How Does Child Support Work?
How does child support work? I have seen this question of how child support works on several occasions, and I thought that maybe I could write one or two things about it. There was one that even surprised me of someone asking, “what is child support?”
There are some financial implications when it comes to child support; hence I think it is relevant to this blog.
The problem with the people asking “how does child support work” is that they are not specific with the region of interest.
How child support works is sometimes varying depending on the jurisdiction involved.
As a result, I will write about how child support works from a general perspective.
What is Child Support?
Before I dwell on how does child support works, let’s first understand what it is all about.
This is the financial responsibility you pay to support your child as he or she grows.
In case you have your child’s custody, the courts assume that you fulfill your child’s financial obligation.
In case you do not live with your child, you may be required by the courts to pay child support to the child’s custodial parent.
Should you be required to pay child support by the court, you will be expected to make payments until when your child is in active military duty, the court declares your child emancipated or your child gets to adult age.
If your child happens to have special needs, you could pay child support beyond childhood.
The court can dismiss your parental rights and financial responsibilities for the child when both you and the other parent decide and agree that you do not need to provide any support.
This could also happen if you allow another person to adopt your child.
Child Support Eligibility
Child support is planned in families when there are the following situations:
a). Someone who is not the child’s parent lives with and takes care of the child.
b). Parents live separately, and one parent takes care of the child full-time.
c). The child’s parents live separately and share the care of the child.
A child is eligible for child support when he/she is under 18 years or 18 years old and still in school.
Who Has the Responsibility to Pay Child Support?
All parents are legally responsible for their children as per their capability.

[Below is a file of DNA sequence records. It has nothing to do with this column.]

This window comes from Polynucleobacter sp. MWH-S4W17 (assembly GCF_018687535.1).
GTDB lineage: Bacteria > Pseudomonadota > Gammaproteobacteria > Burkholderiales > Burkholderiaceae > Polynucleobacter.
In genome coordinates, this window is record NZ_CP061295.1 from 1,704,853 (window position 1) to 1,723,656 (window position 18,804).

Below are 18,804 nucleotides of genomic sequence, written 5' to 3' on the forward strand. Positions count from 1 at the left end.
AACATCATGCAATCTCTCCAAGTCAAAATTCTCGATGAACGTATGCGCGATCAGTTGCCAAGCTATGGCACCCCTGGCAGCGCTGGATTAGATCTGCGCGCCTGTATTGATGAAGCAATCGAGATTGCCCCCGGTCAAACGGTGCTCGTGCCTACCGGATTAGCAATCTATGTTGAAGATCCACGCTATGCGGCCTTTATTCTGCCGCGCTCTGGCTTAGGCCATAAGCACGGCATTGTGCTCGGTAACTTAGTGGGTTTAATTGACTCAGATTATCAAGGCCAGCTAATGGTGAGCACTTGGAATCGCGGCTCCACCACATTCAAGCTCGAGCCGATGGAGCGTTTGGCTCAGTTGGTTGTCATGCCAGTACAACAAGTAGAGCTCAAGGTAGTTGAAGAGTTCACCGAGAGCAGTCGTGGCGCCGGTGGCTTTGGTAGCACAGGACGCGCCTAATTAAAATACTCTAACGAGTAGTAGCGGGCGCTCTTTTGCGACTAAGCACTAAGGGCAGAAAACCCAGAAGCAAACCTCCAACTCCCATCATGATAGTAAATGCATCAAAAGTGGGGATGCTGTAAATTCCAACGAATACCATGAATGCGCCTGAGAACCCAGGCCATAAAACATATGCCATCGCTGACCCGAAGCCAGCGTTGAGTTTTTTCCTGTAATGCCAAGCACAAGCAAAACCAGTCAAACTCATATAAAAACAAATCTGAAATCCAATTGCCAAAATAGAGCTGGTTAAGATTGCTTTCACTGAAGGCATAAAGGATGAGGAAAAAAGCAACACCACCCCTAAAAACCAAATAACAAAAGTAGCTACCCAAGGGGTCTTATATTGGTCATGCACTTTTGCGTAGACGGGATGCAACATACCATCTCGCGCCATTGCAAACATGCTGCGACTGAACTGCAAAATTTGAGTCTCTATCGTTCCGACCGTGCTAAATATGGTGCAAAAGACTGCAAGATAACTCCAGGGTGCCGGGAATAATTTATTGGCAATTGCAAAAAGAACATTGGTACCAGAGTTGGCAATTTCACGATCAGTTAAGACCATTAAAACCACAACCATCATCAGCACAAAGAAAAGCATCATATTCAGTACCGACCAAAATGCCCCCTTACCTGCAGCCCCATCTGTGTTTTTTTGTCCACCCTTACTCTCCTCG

The parent who has child custody normally has the majority of the day-today needs of raising a child and could be entitled to receive child support from the other parent.
This right to receive child support may remain that way even when the custodial parent marries or moves in with someone else.
The child support amount is normally set as per the Child Support Guidelines.
In some cases, not only one parent has the duty to pay child support as more than one parent can be required to do so.
In an example, when the custodial parent separates from their marriage or common-law partner who happens not to be the child’s biological parent, both the child’s other birth parent as well as the step-parent could be legally required to pay child support.
A child’s biological father has a legal duty to financially support his child even though he has never been married to, or moved in with, the child’s mother.
This applies even if he did not have an ongoing relationship with the child’s mother.
Should a man deny that he is the biological father of a child, the court could order that he carries out a DNA test to determine if or not he is the child’s father.
How Child Support Payment Amounts Are Determined
A parent’s income as well as the exact time each parent has physical custody of the child are among the main factors considered by the court in determining the amounts of child support payments.
As identified by the court, the income may include:
- Self-employment pays
- Government or Private Retirement benefits
- Disability payments
- Unemployment benefits
- Social Security benefits